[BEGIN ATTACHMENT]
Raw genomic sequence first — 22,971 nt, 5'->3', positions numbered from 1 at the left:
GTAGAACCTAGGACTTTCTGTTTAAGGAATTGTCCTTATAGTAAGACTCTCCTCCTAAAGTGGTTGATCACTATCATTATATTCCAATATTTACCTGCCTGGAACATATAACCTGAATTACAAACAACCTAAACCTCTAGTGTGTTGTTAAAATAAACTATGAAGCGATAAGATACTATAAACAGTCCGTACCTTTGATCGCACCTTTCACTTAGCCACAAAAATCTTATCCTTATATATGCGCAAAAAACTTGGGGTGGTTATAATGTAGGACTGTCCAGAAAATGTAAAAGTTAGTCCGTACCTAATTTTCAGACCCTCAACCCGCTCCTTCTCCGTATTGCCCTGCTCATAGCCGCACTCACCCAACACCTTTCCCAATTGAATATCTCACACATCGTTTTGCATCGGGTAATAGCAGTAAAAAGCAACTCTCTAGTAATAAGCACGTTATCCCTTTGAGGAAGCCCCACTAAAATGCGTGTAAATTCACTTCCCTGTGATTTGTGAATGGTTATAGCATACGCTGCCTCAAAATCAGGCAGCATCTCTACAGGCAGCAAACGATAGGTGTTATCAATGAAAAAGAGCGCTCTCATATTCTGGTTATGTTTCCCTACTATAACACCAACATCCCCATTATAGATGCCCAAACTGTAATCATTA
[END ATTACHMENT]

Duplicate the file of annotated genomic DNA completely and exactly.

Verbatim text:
Raw genomic sequence first — 22,971 nt, 5'->3', positions numbered from 1 at the left:
GTAGAACCTAGGACTTTCTGTTTAAGGAATTGTCCTTATAGTAAGACTCTCCTCCTAAAGTGGTTGATCACTATCATTATATTCCAATATTTACCTGCCTGGAACATATAACCTGAATTACAAACAACCTAAACCTCTAGTGTGTTGTTAAAATAAACTATGAAGCGATAAGATACTATAAACAGTCCGTACCTTTGATCGCACCTTTCACTTAGCCACAAAAATCTTATCCTTATATATGCGCAAAAAACTTGGGGTGGTTATAATGTAGGACTGTCCAGAAAATGTAAAAGTTAGTCCGTACCTAATTTTCAGACCCTCAACCCGCTCCTTCTCCGTATTGCCCTGCTCATAGCCGCACTCACCCAACACCTTTCCCAATTGAATATCTCACACATCGTTTTGCATCGGGTAATAGCAGTAAAAAGCAACTCTCTAGTAATAAGCACGTTATCCCTTTGAGGAAGCCCCACTAAAATGCGTGTAAATTCACTTCCCTGTGATTTGTGAATGGTTATAGCATACGCTGCCTCAAAATCAGGCAGCATCTCTACAGGCAGCAAACGATAGGTGTTATCAATGAAAAAGAGCGCTCTCATATTCTGGTTATGTTTCCCTACTATAACACCAACATCCCCATTATAGATGCCCAAACTGTAATCATTA